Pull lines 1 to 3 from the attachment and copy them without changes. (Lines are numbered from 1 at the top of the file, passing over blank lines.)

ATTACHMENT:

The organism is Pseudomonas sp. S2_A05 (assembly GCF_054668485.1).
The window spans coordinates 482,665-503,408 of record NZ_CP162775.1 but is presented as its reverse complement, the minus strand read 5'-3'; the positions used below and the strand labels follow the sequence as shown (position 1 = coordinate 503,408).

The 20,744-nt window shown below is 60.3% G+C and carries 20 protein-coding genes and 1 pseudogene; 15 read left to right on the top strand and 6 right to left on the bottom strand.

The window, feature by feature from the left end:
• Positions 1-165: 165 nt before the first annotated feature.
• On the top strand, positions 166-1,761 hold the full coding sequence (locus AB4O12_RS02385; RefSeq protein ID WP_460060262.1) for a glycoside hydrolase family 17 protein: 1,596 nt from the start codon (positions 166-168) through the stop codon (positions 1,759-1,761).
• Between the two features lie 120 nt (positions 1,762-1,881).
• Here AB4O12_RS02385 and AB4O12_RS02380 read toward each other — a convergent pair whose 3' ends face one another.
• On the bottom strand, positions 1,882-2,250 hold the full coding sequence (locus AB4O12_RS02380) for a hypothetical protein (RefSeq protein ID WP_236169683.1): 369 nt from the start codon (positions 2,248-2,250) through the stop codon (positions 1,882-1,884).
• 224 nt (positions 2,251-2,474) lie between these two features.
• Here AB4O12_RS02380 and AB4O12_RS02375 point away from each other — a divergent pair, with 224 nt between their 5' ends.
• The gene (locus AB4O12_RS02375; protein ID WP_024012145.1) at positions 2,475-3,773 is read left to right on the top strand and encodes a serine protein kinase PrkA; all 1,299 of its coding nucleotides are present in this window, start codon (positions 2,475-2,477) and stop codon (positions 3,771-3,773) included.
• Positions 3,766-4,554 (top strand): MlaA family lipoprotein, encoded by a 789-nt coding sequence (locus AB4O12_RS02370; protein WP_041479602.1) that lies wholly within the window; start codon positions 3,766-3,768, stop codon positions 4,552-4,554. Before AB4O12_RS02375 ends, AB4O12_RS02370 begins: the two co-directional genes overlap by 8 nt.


The organism is Pseudomonas sp. S2_A05 (assembly GCF_054668485.1).
The window spans coordinates 482,665-503,408 of record NZ_CP162775.1 but is presented as its reverse complement, the minus strand read 5'-3'; the positions used below and the strand labels follow the sequence as shown (position 1 = coordinate 503,408).

The 20,744-nt window shown below is 60.3% G+C and carries 20 protein-coding genes and 1 pseudogene; 15 read left to right on the top strand and 6 right to left on the bottom strand.